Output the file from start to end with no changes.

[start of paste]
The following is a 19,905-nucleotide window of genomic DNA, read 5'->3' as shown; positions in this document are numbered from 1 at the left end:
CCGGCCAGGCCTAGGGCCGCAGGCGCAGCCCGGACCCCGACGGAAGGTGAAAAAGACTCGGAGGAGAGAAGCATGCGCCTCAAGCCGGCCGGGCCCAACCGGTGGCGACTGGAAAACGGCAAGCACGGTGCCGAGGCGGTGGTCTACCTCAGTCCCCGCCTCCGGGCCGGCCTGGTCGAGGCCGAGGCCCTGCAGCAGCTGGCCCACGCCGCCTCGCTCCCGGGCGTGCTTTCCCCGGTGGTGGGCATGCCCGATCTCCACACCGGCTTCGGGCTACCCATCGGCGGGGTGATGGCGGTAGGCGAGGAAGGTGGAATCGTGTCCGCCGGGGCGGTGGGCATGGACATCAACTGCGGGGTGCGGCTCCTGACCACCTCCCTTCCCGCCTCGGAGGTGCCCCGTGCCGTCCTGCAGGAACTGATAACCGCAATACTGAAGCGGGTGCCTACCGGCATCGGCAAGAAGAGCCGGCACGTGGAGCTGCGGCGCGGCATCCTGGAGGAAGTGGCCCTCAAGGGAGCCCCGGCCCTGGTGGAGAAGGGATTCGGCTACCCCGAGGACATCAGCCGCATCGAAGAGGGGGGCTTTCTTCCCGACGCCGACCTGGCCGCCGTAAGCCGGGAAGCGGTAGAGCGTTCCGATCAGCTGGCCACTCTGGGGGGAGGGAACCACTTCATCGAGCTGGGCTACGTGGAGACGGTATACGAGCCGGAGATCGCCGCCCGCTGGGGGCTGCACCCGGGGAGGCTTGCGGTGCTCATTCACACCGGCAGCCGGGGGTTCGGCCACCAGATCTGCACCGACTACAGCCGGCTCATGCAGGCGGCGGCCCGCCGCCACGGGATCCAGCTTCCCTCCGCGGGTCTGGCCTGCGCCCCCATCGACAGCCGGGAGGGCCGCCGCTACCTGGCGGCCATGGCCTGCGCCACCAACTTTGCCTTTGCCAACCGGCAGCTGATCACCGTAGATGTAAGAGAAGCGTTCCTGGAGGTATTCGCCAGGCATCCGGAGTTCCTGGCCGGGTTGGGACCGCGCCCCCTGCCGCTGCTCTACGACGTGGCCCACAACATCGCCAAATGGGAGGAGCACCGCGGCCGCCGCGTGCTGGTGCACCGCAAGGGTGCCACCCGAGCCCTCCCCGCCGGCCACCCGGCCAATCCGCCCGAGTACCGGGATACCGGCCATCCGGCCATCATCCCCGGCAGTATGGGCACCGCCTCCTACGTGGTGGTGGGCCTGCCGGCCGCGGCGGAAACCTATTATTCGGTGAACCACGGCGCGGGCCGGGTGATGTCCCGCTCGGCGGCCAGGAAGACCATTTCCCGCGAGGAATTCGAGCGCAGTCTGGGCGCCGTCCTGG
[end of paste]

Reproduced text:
The following is a 19,905-nucleotide window of genomic DNA, read 5'->3' as shown; positions in this document are numbered from 1 at the left end:
CCGGCCAGGCCTAGGGCCGCAGGCGCAGCCCGGACCCCGACGGAAGGTGAAAAAGACTCGGAGGAGAGAAGCATGCGCCTCAAGCCGGCCGGGCCCAACCGGTGGCGACTGGAAAACGGCAAGCACGGTGCCGAGGCGGTGGTCTACCTCAGTCCCCGCCTCCGGGCCGGCCTGGTCGAGGCCGAGGCCCTGCAGCAGCTGGCCCACGCCGCCTCGCTCCCGGGCGTGCTTTCCCCGGTGGTGGGCATGCCCGATCTCCACACCGGCTTCGGGCTACCCATCGGCGGGGTGATGGCGGTAGGCGAGGAAGGTGGAATCGTGTCCGCCGGGGCGGTGGGCATGGACATCAACTGCGGGGTGCGGCTCCTGACCACCTCCCTTCCCGCCTCGGAGGTGCCCCGTGCCGTCCTGCAGGAACTGATAACCGCAATACTGAAGCGGGTGCCTACCGGCATCGGCAAGAAGAGCCGGCACGTGGAGCTGCGGCGCGGCATCCTGGAGGAAGTGGCCCTCAAGGGAGCCCCGGCCCTGGTGGAGAAGGGATTCGGCTACCCCGAGGACATCAGCCGCATCGAAGAGGGGGGCTTTCTTCCCGACGCCGACCTGGCCGCCGTAAGCCGGGAAGCGGTAGAGCGTTCCGATCAGCTGGCCACTCTGGGGGGAGGGAACCACTTCATCGAGCTGGGCTACGTGGAGACGGTATACGAGCCGGAGATCGCCGCCCGCTGGGGGCTGCACCCGGGGAGGCTTGCGGTGCTCATTCACACCGGCAGCCGGGGGTTCGGCCACCAGATCTGCACCGACTACAGCCGGCTCATGCAGGCGGCGGCCCGCCGCCACGGGATCCAGCTTCCCTCCGCGGGTCTGGCCTGCGCCCCCATCGACAGCCGGGAGGGCCGCCGCTACCTGGCGGCCATGGCCTGCGCCACCAACTTTGCCTTTGCCAACCGGCAGCTGATCACCGTAGATGTAAGAGAAGCGTTCCTGGAGGTATTCGCCAGGCATCCGGAGTTCCTGGCCGGGTTGGGACCGCGCCCCCTGCCGCTGCTCTACGACGTGGCCCACAACATCGCCAAATGGGAGGAGCACCGCGGCCGCCGCGTGCTGGTGCACCGCAAGGGTGCCACCCGAGCCCTCCCCGCCGGCCACCCGGCCAATCCGCCCGAGTACCGGGATACCGGCCATCCGGCCATCATCCCCGGCAGTATGGGCACCGCCTCCTACGTGGTGGTGGGCCTGCCGGCCGCGGCGGAAACCTATTATTCGGTGAACCACGGCGCGGGCCGGGTGATGTCCCGCTCGGCGGCCAGGAAGACCATTTCCCGCGAGGAATTCGAGCGCAGTCTGGGCGCCGTCCTGG